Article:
I am trying to setup a web map server on a CentOS 6.2 virtual machine for development. I have never used Linux or web mapping frameworks, but I am trying to do this work as low cost as possible. So far, I am having some difficulty determining how to install and configure all the packages I need.

Here are the packages I want to install:

Apache Web Server Apache Tomcat? - is this necessary? Geoserver PostgreSQL/PostGIS GeoExt? Mapfish?

Has anyone had any experience with these packages in a Linux server? Could you provide any advice or links for setting this up?

2 Answers 2


the quickest way to run GeoServer is:

  • install java in your linux machine, using prepared RPM packages o "by hand" if you prefer. Use "java -version" to check you have the Oracle java version, not the opensource one.

  • from here http://geoserver.org/display/GEOS/Stable download the binary independent package

  • uncompress, move into geoserver folder and execute: "java -jar start.jar".

You also can use the geoserver/bin/startup.sh script.

I usually edit it and add this line: export GEOSERVER_HOME=/opt/software/geoserver-2.1.3/bin

to ensure the GEOSERVER_HOME environment variable is defined.

With this you will have a basic installation only fine for development (not production) environment. In addition you can install Postgres+PostGIS if you want to use a spatial DB to store features but it is not requried by geoserver.

  • 1
    Thanks @neil. This is a development machine, but my hope is that once I set it up and get my web map application running, I would like to copy the virtual machine to the production server. What would be difference about this installation for production?
    – Brian
    Feb 3, 2012 at 20:38
  • For production you can install too the JAI libraries for better raster performance and increase some Tomcat parameters (like memory).
    – acanimal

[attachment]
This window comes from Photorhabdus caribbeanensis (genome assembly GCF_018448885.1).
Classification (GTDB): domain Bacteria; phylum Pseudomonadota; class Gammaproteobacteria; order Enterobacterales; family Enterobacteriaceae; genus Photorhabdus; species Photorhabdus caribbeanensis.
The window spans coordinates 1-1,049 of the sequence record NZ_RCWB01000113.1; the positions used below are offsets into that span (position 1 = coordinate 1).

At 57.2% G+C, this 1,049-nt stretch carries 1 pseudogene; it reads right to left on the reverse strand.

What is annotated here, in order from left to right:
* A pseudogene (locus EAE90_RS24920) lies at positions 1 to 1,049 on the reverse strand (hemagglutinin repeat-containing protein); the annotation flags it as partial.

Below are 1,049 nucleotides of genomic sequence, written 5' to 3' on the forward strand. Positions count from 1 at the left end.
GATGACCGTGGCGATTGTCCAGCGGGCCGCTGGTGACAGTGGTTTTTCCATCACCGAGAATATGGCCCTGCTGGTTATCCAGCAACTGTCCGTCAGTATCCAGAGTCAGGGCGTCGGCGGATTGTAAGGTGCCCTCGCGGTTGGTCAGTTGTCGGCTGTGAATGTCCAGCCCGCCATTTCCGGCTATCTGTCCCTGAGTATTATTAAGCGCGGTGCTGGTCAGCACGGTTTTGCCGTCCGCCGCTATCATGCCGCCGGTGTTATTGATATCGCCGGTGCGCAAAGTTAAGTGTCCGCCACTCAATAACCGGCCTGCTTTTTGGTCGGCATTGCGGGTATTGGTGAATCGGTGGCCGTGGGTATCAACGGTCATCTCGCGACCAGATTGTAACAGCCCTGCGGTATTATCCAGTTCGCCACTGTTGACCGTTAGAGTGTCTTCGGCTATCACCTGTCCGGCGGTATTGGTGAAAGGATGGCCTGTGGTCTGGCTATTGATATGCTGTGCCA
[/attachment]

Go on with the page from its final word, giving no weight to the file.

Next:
Feb 3, 2012 at 21:37

If you want a painless installation, you might want to try the OpenGeo Suite. It comes with preconfigured and integrated GeoServer and PostGIS.

First, add the repos: For 32-bit systems:

 cd /etc/yum.repos.d
wget http://yum.opengeo.org/centos/5/i386/OpenGeo.repo

for 64 bit systems:

cd /etc/yum.repos.d
wget http://yum.opengeo.org/centos/5/x86_64/OpenGeo.repo

Update yum:

yum update

You can then install the OpenGeo Suite by typing:

yum install opengeo-suite

Once the installation has completed, you can go to the dashboard by navigating to:

  • Thanks @R.K. - is the OpenGeo Suite community edition licensed for commercial purposes?
    – Brian
    Feb 9, 2012 at 17:18
  • It is licensed under the GPL so you may use it however way you want as long as you comply with the GPL. softwarefreedom.org/resources/2008/compliance-guide.html
    – R.K.
    Feb 10, 2012 at 2:37
  • Downvoting as the repo has been shut down. You can download the OpenGeo suite at the Boundless site after registration. It's still free for unsupported use as far as I'm aware. boundlessgeo.com
    – minus34
    Dec 14, 2014 at 6:34
  • 1
    @minus34 It was an answer to a question from another time. Repos do get shut down. I do wish you gave me the chance to update it before downvoting the answer though.
    – R.K.
    Dec 14, 2014 at 11:58

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